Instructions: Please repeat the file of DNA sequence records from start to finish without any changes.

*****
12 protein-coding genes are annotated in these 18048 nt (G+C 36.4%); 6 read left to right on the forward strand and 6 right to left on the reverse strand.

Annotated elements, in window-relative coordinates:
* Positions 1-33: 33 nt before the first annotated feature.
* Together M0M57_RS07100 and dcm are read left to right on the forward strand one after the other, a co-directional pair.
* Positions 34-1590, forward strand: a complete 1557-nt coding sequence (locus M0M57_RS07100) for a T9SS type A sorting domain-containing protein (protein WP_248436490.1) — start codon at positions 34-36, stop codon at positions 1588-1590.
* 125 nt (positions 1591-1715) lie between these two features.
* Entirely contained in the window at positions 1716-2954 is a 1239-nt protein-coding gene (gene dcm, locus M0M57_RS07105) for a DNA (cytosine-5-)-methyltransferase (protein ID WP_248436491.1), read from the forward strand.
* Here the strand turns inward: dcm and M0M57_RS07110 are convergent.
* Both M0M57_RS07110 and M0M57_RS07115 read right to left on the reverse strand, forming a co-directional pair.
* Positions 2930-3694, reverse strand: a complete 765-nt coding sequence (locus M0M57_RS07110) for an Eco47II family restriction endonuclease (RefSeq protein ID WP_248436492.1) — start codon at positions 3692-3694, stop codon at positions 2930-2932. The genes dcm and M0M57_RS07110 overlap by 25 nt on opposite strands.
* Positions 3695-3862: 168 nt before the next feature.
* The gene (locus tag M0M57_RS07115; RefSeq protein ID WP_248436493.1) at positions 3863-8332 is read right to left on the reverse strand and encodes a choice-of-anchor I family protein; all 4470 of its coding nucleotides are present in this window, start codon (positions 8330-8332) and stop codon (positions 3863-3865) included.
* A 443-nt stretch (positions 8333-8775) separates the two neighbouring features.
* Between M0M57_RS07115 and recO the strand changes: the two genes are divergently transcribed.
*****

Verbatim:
12 protein-coding genes are annotated in these 18048 nt (G+C 36.4%); 6 read left to right on the forward strand and 6 right to left on the reverse strand.

Annotated elements, in window-relative coordinates:
* Positions 1-33: 33 nt before the first annotated feature.
* Together M0M57_RS07100 and dcm are read left to right on the forward strand one after the other, a co-directional pair.
* Positions 34-1590, forward strand: a complete 1557-nt coding sequence (locus M0M57_RS07100) for a T9SS type A sorting domain-containing protein (protein WP_248436490.1) — start codon at positions 34-36, stop codon at positions 1588-1590.
* 125 nt (positions 1591-1715) lie between these two features.
* Entirely contained in the window at positions 1716-2954 is a 1239-nt protein-coding gene (gene dcm, locus M0M57_RS07105) for a DNA (cytosine-5-)-methyltransferase (protein ID WP_248436491.1), read from the forward strand.
* Here the strand turns inward: dcm and M0M57_RS07110 are convergent.
* Both M0M57_RS07110 and M0M57_RS07115 read right to left on the reverse strand, forming a co-directional pair.
* Positions 2930-3694, reverse strand: a complete 765-nt coding sequence (locus M0M57_RS07110) for an Eco47II family restriction endonuclease (RefSeq protein ID WP_248436492.1) — start codon at positions 3692-3694, stop codon at positions 2930-2932. The genes dcm and M0M57_RS07110 overlap by 25 nt on opposite strands.
* Positions 3695-3862: 168 nt before the next feature.
* The gene (locus tag M0M57_RS07115; RefSeq protein ID WP_248436493.1) at positions 3863-8332 is read right to left on the reverse strand and encodes a choice-of-anchor I family protein; all 4470 of its coding nucleotides are present in this window, start codon (positions 8330-8332) and stop codon (positions 3863-3865) included.
* A 443-nt stretch (positions 8333-8775) separates the two neighbouring features.
* Between M0M57_RS07115 and recO the strand changes: the two genes are divergently transcribed.